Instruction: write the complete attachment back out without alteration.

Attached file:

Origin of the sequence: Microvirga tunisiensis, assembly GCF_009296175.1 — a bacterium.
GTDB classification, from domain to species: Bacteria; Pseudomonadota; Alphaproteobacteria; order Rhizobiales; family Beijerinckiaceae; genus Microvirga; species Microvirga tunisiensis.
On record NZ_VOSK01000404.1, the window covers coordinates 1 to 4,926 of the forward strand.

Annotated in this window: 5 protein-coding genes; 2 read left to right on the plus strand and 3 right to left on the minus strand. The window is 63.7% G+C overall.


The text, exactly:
Origin of the sequence: Microvirga tunisiensis, assembly GCF_009296175.1 — a bacterium.
GTDB classification, from domain to species: Bacteria; Pseudomonadota; Alphaproteobacteria; order Rhizobiales; family Beijerinckiaceae; genus Microvirga; species Microvirga tunisiensis.
On record NZ_VOSK01000404.1, the window covers coordinates 1 to 4,926 of the forward strand.

Annotated in this window: 5 protein-coding genes; 2 read left to right on the plus strand and 3 right to left on the minus strand. The window is 63.7% G+C overall.